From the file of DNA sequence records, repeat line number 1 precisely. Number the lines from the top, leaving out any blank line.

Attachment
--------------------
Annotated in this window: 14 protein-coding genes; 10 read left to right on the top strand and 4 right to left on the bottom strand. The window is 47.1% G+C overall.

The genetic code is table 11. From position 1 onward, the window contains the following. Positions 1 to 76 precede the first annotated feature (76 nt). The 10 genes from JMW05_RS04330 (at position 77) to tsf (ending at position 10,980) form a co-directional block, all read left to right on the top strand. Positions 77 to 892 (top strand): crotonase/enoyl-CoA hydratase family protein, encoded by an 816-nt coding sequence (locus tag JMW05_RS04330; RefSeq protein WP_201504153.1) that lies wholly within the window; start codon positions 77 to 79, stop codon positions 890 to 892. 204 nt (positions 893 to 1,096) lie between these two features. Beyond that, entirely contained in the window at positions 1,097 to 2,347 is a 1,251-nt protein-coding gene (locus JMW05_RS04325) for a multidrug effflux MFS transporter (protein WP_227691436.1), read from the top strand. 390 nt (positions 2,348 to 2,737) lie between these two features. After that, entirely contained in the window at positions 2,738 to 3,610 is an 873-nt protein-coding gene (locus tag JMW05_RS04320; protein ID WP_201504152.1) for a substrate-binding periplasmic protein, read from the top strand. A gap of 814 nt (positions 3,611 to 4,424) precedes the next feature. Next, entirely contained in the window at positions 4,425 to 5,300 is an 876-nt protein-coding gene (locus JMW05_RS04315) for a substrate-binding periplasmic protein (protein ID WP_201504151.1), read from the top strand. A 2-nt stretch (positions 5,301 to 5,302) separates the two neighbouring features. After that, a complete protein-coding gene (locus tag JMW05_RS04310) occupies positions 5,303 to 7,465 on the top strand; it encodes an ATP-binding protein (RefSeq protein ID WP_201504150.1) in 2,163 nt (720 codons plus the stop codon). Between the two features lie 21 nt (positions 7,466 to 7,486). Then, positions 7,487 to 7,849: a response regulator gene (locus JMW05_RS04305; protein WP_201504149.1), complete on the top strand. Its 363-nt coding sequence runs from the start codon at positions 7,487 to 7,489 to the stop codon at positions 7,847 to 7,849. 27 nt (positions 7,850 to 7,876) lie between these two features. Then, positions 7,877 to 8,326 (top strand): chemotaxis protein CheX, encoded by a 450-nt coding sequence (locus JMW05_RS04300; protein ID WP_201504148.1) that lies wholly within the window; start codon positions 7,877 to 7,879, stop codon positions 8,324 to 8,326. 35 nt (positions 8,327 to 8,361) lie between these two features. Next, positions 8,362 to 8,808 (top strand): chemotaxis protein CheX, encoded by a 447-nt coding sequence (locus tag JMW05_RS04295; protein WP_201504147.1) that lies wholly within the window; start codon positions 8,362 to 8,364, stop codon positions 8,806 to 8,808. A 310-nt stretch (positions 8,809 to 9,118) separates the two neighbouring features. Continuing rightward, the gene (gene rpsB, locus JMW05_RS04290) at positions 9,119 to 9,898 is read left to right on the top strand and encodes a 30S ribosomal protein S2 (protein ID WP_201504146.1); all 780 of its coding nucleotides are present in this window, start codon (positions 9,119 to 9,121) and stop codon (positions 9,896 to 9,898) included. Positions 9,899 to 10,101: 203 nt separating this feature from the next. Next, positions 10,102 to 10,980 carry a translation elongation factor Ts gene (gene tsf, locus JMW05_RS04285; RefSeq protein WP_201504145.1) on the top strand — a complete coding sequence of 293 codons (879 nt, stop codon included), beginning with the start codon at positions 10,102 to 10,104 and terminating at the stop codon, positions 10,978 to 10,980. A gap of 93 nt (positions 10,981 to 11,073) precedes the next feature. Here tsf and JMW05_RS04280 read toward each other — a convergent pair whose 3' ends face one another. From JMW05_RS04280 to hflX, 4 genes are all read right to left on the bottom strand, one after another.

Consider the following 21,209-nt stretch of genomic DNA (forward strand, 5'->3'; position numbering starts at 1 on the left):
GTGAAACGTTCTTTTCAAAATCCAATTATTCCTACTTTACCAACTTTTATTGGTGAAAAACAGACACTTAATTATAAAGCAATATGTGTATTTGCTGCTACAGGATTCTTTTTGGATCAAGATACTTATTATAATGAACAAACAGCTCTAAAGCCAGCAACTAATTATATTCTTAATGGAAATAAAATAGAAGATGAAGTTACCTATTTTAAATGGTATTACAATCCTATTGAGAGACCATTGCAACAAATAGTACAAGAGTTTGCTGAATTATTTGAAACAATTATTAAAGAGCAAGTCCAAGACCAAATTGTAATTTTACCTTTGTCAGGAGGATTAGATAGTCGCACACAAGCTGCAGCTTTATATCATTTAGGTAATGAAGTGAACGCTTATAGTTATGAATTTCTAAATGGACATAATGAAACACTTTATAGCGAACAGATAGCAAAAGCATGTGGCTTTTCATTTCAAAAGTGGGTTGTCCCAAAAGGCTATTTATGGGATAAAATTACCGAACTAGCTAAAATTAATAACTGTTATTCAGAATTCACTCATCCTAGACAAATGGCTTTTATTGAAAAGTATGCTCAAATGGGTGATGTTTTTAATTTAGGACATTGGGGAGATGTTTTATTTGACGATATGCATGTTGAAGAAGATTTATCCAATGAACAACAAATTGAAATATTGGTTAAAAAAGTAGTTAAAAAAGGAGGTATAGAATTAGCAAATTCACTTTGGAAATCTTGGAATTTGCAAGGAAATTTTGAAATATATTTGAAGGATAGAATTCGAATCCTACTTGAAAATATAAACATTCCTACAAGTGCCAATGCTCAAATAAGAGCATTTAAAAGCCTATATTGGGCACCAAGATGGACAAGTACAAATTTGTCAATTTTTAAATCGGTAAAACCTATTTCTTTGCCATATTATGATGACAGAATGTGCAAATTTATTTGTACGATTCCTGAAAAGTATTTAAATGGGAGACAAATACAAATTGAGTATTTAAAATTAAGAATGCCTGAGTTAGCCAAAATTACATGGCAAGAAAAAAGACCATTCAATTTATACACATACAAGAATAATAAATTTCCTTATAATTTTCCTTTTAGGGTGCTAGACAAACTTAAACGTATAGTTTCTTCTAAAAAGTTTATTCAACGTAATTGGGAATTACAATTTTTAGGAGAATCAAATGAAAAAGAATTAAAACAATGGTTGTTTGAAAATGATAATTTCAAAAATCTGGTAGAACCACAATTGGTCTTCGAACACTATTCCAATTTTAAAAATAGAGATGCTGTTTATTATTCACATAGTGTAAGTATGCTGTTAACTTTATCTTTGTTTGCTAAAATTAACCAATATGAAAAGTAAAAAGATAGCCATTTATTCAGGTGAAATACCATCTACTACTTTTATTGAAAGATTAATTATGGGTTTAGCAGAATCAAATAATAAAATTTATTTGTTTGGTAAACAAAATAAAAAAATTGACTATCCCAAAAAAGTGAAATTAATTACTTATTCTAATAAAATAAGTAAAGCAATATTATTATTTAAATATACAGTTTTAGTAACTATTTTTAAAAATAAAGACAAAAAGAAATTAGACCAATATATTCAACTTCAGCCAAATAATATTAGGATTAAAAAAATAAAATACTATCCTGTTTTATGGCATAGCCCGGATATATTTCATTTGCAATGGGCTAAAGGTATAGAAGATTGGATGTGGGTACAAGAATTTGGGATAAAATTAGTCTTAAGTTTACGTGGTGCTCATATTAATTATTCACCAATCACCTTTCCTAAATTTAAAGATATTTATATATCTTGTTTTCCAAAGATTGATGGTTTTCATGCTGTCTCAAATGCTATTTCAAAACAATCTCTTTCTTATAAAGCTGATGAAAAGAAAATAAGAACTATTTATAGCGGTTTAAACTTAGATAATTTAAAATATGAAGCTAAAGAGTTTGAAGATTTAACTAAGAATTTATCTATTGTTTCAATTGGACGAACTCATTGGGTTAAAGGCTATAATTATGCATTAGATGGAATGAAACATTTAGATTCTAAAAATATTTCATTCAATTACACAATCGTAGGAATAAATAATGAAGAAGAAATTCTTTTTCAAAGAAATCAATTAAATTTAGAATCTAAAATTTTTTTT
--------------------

Annotated in this window: 14 protein-coding genes; 10 read left to right on the top strand and 4 right to left on the bottom strand. The window is 47.1% G+C overall.